Iconic Photos That Really Don't Look All That Much Like The Person Normally Did

In almost every photo I’ve seen of Ernesto “Che” Guevara, he has a thich beard and curlyish hair, unlike the chin fuzz and long straight lank hair he has in that famous intense photo of him. To me, that photo doesn’t really represent what he looked like. It’s almost true what a moron girlfriend of mine once said of that photo–“He looks like Johnny Depp.”

I just bought a great DVD of episodes from the early-50s SF program Tales of Tomorrow. Great stuff–one ep, “Ice From Space” is Paul Newman’s filmed debut. Anyway, Veronica Lake is in an episode called “Flight Overdue.” I must admit that Lake is a person I know only from reputation and that famous hair over her eye photo. This was the first performance I have ever seen of hers. And she has a short Tom-boyish bob haircut and looks nothing like the famous photo. Nor does she act like I erroneously thought she would. I always pictured her as oozing sultry charm. She is vivacious and skinny and as noted, Tom-boyish, though the role is an Amelia Earhart-inspired one, so that may account for that.

Any other misleading iconic photos out there?

Sir Rhosis

Actuallly, in her most famous film role, Sullivan’s Travels, Veronica Lake has the hair-over-the-eye-sultry-sex-goddess thing going on most of the film, save the obvious exceptions for those who’ve seen it.

The photo of Veronica Lake is an accurate portrayal of her screen image during the early part of her career; she definitely oozed sex (If you can’t find any of her films, find Steve Martin’s “Dead Men Don’t Wear Plaid,” which includes her in a scene with Martin). However, during WWII, she was asked to cut her hair as part of the war effort (supposedly, women imitating her were getting their long hair caught in machinery). Once she cut the hair, people realized she wasn’t all that beautiful and her face didn’t really match her image. By the 50s, her career was on the skids.

Winston Churchill’s iconic photo is the one by Gerald Karsh of him glaring at the photographyer, but it is not accurate since he has no cigar: Karsh took it from him just before shooting. Still, it captures Churchill perfectly.

One could argue that the various representations of Jesus are unlikely to be the actual way he looked, but there’s no one around to confirm or deny.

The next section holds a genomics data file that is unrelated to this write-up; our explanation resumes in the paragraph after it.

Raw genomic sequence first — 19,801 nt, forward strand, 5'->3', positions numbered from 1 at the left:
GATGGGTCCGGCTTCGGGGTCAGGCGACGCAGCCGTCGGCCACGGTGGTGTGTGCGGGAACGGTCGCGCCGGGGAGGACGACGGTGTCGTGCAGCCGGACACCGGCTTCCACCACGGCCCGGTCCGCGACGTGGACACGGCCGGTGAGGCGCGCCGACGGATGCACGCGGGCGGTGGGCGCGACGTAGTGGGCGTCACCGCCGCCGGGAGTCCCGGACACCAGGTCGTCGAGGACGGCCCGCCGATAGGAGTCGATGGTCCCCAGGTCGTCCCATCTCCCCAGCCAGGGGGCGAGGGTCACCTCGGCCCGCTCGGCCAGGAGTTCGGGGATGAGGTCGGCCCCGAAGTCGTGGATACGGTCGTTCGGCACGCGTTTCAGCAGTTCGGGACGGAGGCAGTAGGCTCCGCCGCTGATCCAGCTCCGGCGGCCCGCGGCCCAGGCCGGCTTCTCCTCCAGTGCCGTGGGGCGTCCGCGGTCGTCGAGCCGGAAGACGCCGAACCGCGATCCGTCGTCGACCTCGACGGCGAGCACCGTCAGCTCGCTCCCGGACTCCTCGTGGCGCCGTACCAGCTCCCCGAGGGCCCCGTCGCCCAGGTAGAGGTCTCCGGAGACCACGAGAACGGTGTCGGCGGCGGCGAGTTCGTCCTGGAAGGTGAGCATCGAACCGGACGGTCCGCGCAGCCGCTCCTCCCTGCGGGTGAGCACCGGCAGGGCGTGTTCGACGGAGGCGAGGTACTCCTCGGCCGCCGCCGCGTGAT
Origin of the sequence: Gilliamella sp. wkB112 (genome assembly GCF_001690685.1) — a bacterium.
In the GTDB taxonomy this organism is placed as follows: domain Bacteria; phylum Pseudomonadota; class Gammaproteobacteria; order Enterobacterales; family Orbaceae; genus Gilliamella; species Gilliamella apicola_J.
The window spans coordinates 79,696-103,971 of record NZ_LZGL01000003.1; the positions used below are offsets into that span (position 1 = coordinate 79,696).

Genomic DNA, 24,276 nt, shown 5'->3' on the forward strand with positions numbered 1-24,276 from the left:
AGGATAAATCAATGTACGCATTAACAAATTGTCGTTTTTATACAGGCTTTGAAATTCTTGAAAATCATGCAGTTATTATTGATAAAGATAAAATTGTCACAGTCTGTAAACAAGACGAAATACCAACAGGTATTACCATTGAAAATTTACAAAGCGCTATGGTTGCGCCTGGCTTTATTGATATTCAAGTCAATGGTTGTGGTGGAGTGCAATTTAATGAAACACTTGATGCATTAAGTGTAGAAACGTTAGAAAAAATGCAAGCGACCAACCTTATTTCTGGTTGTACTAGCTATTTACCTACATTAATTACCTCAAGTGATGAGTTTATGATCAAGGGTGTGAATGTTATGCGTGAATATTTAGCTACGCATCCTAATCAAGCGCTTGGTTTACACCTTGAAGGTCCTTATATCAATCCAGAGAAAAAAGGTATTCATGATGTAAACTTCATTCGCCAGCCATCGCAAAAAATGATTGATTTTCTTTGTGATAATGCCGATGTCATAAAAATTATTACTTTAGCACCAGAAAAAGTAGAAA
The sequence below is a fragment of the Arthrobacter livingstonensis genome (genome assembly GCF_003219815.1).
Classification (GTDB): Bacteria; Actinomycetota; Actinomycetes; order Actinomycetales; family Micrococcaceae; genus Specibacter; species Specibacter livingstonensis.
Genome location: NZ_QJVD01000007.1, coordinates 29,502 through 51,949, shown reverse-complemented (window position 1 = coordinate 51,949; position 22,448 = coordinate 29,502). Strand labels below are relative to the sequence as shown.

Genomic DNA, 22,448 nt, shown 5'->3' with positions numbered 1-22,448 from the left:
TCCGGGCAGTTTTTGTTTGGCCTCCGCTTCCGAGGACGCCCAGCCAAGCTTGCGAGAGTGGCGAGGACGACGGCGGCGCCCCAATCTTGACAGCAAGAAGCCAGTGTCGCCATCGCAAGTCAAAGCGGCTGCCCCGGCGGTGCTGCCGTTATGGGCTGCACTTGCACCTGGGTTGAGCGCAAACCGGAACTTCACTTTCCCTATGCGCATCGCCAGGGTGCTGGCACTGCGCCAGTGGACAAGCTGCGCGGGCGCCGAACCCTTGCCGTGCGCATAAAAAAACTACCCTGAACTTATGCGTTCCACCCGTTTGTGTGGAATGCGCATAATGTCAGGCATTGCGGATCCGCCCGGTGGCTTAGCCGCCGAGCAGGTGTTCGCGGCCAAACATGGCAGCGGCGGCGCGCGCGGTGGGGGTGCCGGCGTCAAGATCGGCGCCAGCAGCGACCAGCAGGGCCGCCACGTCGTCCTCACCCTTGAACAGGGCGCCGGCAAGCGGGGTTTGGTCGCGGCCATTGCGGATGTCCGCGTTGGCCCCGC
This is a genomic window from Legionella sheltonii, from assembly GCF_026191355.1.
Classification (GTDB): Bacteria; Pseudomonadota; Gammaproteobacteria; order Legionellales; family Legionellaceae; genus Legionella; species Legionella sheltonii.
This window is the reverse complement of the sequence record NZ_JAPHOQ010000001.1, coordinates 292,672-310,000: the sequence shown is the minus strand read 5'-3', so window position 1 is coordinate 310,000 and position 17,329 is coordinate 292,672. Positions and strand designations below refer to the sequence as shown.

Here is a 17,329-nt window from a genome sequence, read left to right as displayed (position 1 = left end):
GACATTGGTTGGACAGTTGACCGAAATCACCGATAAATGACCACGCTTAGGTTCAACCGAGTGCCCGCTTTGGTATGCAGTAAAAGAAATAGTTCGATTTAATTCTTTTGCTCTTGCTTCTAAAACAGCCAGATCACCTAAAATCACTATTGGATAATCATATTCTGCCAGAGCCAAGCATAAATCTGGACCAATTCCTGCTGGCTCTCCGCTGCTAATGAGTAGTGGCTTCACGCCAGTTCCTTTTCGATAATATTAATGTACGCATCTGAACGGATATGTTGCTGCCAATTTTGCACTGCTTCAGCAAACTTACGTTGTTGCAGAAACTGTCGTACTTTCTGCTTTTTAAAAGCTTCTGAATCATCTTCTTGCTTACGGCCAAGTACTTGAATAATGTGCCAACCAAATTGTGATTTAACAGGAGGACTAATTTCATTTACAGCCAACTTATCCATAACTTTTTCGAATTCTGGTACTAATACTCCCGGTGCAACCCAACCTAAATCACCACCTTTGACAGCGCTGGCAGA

Yousef Karsh. My favorite photographer. I love his portraits of Einstein, Grace Kelly, and Hemingway. Great quality of light.

Many iconic pictures we have of famous people tend to be of them in later life. We don’t think of the youthful, dark-haired Einstein of 1905 but of the white-haired frizzy-haloed Einstein of his dotage. Mark Twain was a person before he became a personage, and the ice-cream-suited old man is the image he cultivated for the lecture circuit rather than the writer. It’s the older Hemingway that’s celebrated, not the young writer who rerouted American fiction. The mostly deaf oldster that is in the famous Thomas Edison photos isn’t the vigorous inventor of the previous century.

Abraham Lincoln!

The photos that we have of him show him looking very grim and serious. But due to the state of photographic technology at the time, a person being photographed had to hold still for a very long time. So all portrait photographs from the era (and for a long time thereafter) showed their subjects looking stiff and unsmiling. That fact, combined with the naturally long shape of his face and that beard make him look like a real sad sack. Other iconic images that we have of him, such as the sculpture in the Lincoln Memorial and the images on currency show him with a similar demeanor, which I guess is only appropriate.

But Lincoln wasn’t overly serious or grim (well, at least until that whole Civil War thing happened). He was actually highly charismatic and quick with a joke. He was one of those guys who could go into a tavern and everyone would gather around him to hear his stories. He was just the type of guy that people took to, which plays a big part in explaining how he rose from his humble beginnings to become president.

Exapno’s point about most iconic photos being taken later in life is well-taken. Most of our Lincoln photos come from his presidential years, when he was older, possibly ill, and certainly in a more serious state of mind than in previous decades. There is one photo of him as a much younger man, and it is possible to imaginine that guy smiling and telling bawdy stories.

Lincoln as a young man - (maybe.)